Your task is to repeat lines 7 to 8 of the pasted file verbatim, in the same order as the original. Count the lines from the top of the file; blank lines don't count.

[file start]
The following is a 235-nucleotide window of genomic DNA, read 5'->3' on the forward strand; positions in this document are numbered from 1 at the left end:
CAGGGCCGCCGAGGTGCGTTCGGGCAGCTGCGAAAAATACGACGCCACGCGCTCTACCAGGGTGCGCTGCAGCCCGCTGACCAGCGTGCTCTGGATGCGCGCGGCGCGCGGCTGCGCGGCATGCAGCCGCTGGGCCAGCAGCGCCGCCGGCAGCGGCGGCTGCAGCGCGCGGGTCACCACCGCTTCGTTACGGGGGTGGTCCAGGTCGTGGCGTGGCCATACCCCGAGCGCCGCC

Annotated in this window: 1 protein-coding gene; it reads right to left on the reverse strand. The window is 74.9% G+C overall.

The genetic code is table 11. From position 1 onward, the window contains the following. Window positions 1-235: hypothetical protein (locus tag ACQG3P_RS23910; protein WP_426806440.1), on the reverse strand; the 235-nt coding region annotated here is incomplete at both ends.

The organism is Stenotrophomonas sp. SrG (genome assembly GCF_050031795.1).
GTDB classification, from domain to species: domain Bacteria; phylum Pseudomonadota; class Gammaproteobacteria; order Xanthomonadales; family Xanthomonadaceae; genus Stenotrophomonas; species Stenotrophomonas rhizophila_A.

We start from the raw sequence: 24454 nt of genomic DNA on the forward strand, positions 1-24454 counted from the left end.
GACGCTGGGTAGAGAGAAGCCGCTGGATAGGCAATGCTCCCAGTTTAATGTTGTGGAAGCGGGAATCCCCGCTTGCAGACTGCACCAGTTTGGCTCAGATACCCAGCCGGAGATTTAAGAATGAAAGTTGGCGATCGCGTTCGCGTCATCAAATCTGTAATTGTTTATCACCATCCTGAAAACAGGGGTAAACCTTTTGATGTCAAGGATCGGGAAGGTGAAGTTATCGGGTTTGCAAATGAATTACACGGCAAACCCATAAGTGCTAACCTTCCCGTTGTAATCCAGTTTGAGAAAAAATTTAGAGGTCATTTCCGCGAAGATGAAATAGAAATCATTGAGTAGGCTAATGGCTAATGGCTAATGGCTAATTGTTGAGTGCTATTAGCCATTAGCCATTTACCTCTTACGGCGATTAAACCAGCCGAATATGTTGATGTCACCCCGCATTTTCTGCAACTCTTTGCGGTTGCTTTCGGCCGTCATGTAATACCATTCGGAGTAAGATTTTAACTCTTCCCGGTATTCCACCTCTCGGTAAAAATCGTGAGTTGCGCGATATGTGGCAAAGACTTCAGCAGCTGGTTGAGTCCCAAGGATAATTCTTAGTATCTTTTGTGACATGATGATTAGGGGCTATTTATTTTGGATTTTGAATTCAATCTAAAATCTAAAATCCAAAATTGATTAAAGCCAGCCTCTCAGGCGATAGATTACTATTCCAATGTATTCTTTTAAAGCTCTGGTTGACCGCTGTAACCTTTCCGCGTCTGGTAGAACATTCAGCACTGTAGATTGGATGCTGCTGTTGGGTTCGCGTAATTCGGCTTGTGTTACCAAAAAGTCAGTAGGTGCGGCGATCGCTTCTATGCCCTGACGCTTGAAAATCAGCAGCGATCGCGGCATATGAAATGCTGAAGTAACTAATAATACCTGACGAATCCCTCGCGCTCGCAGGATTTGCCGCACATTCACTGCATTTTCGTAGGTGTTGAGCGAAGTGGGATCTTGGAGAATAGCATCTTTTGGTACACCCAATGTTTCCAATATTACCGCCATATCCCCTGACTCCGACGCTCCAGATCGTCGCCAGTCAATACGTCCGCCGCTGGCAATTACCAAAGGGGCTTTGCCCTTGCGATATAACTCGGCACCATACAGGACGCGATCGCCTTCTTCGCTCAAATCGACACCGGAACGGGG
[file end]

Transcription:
We start from the raw sequence: 24454 nt of genomic DNA on the forward strand, positions 1-24454 counted from the left end.
GACGCTGGGTAGAGAGAAGCCGCTGGATAGGCAATGCTCCCAGTTTAATGTTGTGGAAGCGGGAATCCCCGCTTGCAGACTGCACCAGTTTGGCTCAGATACCCAGCCGGAGATTTAAGAATGAAAGTTGGCGATCGCGTTCGCGTCATCAAATCTGTAATTGTTTATCACCATCCTGAAAACAGGGGTAAACCTTTTGATGTCAAGGATCGGGAAGGTGAAGTTATCGGGTTTGCAAATGAATTACACGGCAAACCCATAAGTGCTAACCTTCCCGTTGTAATCCAGTTTGAGAAAAAATTTAGAGGTCATTTCCGCGAAGATGAAATAGAAATCATTGAGTAGGCTAATGGCTAATGGCTAATGGCTAATTGTTGAGTGCTATTAGCCATTAGCCATTTACCTCTTACGGCGATTAAACCAGCCGAATATGTTGATGTCACCCCGCATTTTCTGCAACTCTTTGCGGTTGCTTTCGGCCGTCATGTAATACCATTCGGAGTAAGATTTTAACTCTTCCCGGTATTCCACCTCTCGGTAAAAATCGTGAGTTGCGCGATATGTGGCAAAGACTTCAGCAGCTGGTTGAGTCCCAAGGATAATTCTTAGTATCTTTTGTGACATGATGATTAGGGGCTATTTATTTTGGATTTTGAATTCAATCTAAAATCTAAAATCCAAAATTGATTAAAGCCAGCCTCTCAGGCGATAGATTACTATTCCAATGTATTCTTTTAAAGCTCTGGTTGACCGCTGTAACCTTTCCGCGTCTGGTAGAACATTCAGCACTGTAGATTGGATGCTGCTGTTGGGTTCGCGTAATTCGGCTTGTGTTACCAAAAAGTCAGTAGGTGCGGCGATCGCTTCTATGCCCTGACGCTTGAAAATCAGCAGCGATCGCGGCATATGAAATGCTGAAGTAACTAATAATACCTGACGAATCCCTCGCGCTCGCAGGATTTGCCGCACATTCACTGCATTTTCGTAGGTGTTGAGCGAAGTGGGATCTTGGAGAATAGCATCTTTTGGTACACCCAATGTTTCCAATATTACCGCCATATCCCCTGACTCCGACGCTCCAGATCGTCGCCAGTCAATACGTCCGCCGCTGGCAATTACCAAAGGGGCTTTGCCCTTGCGATATAACTCGGCACCATACAGGACGCGATCGCCTTCTTCGCTCAAATCGACACCGGAACGGGG